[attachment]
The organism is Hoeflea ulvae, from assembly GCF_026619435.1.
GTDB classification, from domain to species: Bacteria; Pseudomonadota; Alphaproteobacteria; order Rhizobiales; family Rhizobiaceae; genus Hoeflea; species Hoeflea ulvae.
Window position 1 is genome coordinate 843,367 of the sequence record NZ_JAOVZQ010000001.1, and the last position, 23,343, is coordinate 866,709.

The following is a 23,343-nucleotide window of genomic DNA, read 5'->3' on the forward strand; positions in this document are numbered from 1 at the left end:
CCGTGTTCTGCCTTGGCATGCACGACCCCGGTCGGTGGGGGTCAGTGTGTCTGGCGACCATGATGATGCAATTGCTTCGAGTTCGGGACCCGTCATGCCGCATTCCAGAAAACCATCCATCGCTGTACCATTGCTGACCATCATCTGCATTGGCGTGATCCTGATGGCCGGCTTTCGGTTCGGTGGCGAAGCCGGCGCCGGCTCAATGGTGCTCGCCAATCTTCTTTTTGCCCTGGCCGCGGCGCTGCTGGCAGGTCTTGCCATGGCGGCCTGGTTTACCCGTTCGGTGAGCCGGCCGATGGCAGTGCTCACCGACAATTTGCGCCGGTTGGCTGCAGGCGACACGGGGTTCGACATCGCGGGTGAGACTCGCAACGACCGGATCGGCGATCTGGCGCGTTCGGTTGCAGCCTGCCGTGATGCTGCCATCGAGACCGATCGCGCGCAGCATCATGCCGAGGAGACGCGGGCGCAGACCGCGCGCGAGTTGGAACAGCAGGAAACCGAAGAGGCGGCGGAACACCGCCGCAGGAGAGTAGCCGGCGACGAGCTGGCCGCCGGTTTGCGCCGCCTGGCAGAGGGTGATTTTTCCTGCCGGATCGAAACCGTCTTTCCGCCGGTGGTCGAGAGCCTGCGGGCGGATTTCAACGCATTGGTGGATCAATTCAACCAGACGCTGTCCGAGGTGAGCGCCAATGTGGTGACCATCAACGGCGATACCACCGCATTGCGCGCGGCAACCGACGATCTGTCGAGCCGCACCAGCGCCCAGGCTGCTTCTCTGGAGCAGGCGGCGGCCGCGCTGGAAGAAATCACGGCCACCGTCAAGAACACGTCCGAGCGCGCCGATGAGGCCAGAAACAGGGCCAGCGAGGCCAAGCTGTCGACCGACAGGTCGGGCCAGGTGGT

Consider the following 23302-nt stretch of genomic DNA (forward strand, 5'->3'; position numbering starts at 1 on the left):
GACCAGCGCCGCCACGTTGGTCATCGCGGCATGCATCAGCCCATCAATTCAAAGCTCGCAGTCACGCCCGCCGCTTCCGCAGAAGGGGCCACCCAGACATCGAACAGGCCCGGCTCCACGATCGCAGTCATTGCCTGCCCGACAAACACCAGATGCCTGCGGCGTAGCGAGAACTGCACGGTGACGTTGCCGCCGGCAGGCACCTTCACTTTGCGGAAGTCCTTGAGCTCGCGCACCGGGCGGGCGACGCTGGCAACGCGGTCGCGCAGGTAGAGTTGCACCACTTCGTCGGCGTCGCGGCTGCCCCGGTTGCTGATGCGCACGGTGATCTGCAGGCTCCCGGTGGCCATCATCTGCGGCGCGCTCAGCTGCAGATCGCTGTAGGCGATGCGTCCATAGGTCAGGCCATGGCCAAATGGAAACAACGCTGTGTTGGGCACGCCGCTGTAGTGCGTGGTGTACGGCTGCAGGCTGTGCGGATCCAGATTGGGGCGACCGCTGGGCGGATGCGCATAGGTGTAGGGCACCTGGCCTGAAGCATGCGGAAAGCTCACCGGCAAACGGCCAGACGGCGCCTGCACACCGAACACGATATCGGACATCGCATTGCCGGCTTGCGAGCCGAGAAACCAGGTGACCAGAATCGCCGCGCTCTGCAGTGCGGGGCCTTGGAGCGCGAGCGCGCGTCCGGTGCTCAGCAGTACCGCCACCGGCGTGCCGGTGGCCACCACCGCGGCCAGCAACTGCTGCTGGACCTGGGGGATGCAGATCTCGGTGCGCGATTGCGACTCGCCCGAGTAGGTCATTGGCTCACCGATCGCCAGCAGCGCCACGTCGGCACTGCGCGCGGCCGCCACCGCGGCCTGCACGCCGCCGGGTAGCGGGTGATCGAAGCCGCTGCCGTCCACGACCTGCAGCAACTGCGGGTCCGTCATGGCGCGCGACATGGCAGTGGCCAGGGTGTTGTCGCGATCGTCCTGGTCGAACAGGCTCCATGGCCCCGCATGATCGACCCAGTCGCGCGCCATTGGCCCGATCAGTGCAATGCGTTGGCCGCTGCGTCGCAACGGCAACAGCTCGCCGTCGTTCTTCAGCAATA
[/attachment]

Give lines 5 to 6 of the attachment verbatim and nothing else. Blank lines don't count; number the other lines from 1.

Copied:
CCGTGTTCTGCCTTGGCATGCACGACCCCGGTCGGTGGGGGTCAGTGTGTCTGGCGACCATGATGATGCAATTGCTTCGAGTTCGGGACCCGTCATGCCGCATTCCAGAAAACCATCCATCGCTGTACCATTGCTGACCATCATCTGCATTGGCGTGATCCTGATGGCCGGCTTTCGGTTCGGTGGCGAAGCCGGCGCCGGCTCAATGGTGCTCGCCAATCTTCTTTTTGCCCTGGCCGCGGCGCTGCTGGCAGGTCTTGCCATGGCGGCCTGGTTTACCCGTTCGGTGAGCCGGCCGATGGCAGTGCTCACCGACAATTTGCGCCGGTTGGCTGCAGGCGACACGGGGTTCGACATCGCGGGTGAGACTCGCAACGACCGGATCGGCGATCTGGCGCGTTCGGTTGCAGCCTGCCGTGATGCTGCCATCGAGACCGATCGCGCGCAGCATCATGCCGAGGAGACGCGGGCGCAGACCGCGCGCGAGTTGGAACAGCAGGAAACCGAAGAGGCGGCGGAACACCGCCGCAGGAGAGTAGCCGGCGACGAGCTGGCCGCCGGTTTGCGCCGCCTGGCAGAGGGTGATTTTTCCTGCCGGATCGAAACCGTCTTTCCGCCGGTGGTCGAGAGCCTGCGGGCGGATTTCAACGCATTGGTGGATCAATTCAACCAGACGCTGTCCGAGGTGAGCGCCAATGTGGTGACCATCAACGGCGATACCACCGCATTGCGCGCGGCAACCGACGATCTGTCGAGCCGCACCAGCGCCCAGGCTGCTTCTCTGGAGCAGGCGGCGGCCGCGCTGGAAGAAATCACGGCCACCGTCAAGAACACGTCCGAGCGCGCCGATGAGGCCAGAAACAGGGCCAGCGAGGCCAAGCTGTCGACCGACAGGTCGGGCCAGGTGGT

Consider the following 23302-nt stretch of genomic DNA (forward strand, 5'->3'; position numbering starts at 1 on the left):